REVIEW: The Best Exotic Marigold Hotel
Your first thought at seeing this review is: “Why on earth is ComicMix reviewing this?” First of all, we’re a pop culture site; but more importantly, this is a film filled with marvelous British actors we have enjoyed in countless genre offerings. They deserve to be seen in just about anything they do and when you put them all together, it’s a British version of The Expendables, the geriatric edition. When you have Judi Dench (the current Bond films), Maggie Smith (Harry Potter, et. al.), Bill Nighy (the Pirates of the Caribbean series), and Tom Wilkinson (Batman Begins) acting together, you sit down and pay attention.
The Best Exotic Marigold Hotel is a charming, well-written, well-acted film that is actually about something. It was directed by John Madden (Shakespeare in Love) and based on Deborah Moggach’s novel These Foolish Things. The cast is fortunate to still be working, but many of their peers – and many of us – are not working as we age, and our future has come into question. The film follows these Brits as they decide to relocate from their homeland to a more affordable retirement community in India. They were suckered into believing the glossy brochure, without stopping to investigate. The reality, of course, is far worse than imagined and now they have to deal with the decisions they have come to make.
The film, now out on DVD from 20th Century Home Entertainment, plays things with a light touch while the subject matter is fairly heavy and resonates with our aging elders here, too. There’s Dench as a recently widowed woman who finds 21st Century technology baffling, and Wilkinson, who lived in India as a young man and has desired for a return. Nighy and Penelope Wilton (Shaun of Dead) blew their retirement savings on funding their daughter’s failed start-up so make this move out of desperation. And there’s Smith, playing a racist who only came to India for a quick and cheap hip replacement operation. It’s not all bleak as Ronald Pickup plays a retiree hoping to score with some of his compatriots, his ardor still running hot.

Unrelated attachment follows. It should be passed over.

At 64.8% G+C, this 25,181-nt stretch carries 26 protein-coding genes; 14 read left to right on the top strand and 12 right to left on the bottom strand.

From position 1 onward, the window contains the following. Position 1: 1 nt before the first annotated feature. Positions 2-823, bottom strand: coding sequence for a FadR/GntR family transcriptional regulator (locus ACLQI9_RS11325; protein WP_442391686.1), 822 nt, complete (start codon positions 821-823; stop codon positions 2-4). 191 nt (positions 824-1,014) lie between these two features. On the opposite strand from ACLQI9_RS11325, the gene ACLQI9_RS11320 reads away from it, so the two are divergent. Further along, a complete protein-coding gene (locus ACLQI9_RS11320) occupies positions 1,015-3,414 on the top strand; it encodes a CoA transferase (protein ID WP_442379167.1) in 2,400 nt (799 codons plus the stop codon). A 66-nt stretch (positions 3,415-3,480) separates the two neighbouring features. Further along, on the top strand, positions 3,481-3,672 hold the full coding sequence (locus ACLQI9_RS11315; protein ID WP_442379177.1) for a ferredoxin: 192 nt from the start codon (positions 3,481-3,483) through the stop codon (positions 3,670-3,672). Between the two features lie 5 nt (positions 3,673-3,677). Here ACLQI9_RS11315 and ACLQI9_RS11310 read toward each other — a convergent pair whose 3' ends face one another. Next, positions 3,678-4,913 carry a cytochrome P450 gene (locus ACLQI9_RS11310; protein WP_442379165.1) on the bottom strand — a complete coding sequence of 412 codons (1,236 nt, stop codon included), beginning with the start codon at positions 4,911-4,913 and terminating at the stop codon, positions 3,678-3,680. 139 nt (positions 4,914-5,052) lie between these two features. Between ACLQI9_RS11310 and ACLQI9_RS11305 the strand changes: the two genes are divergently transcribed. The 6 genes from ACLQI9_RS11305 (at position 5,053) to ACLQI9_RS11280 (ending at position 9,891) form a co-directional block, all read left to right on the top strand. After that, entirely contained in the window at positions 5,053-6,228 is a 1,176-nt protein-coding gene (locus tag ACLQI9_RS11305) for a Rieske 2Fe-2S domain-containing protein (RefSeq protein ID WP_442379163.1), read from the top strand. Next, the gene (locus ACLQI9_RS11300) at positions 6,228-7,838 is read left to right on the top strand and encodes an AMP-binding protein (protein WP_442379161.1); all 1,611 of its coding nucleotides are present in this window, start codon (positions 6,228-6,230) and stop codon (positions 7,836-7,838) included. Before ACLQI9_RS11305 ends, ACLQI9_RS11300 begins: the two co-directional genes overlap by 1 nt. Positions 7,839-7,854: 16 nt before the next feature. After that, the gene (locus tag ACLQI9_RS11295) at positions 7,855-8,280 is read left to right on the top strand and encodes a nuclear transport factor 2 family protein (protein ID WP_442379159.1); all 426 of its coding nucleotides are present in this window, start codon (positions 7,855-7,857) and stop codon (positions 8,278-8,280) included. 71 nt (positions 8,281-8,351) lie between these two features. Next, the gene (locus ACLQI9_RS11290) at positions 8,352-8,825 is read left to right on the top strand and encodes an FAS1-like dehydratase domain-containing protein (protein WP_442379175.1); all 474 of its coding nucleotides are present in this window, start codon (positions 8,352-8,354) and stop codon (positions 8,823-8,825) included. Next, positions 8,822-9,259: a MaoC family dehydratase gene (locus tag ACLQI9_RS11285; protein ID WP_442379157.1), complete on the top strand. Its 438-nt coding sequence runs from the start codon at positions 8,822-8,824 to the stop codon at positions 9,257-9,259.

Sharp contrasts are drawn between the characters and their motivations for making such a major move so late in life. How they react to the decrepit hotel, run by the charming, enthusiastic and overwhelmed Dev Patel (Slumdog Millionaire) propels much of the story. Jaipur, where the story takes place, is beautiful and squalid, a composite of modern day India.
The film follows the characters and over time we watch some adjust, some struggle, and many fight. It’s a school of fish out of water, prompting a lot of cultural miscues and comedy, but it overlays a poignancy that this stellar cast projects in a nice, subtle way. They learn things from the local people, and each other, while they also teach Sonny a thing or two, letting him finally take the belated steps towards a mature adulthood.
The film has its predictable moments but you’re smiling through most this and you want a happy ending for all concerned, which you (for the most part) get. It’s immensely satisfying and worth a look.
The transfer to Blu-ray is good, not great, and has fine audio. There are a handful of perfunctory extras that are too short for the subject matter, such as Behind the Story: Lights, Colors and Smiles (2:34) and Casting Legends (3:55). The exotic and picturesque locales get their due in Welcome to the “Real” Best Exotic Marigold Hotel (2:55) and Trekking to India: “Life is Never the Same” (2:45).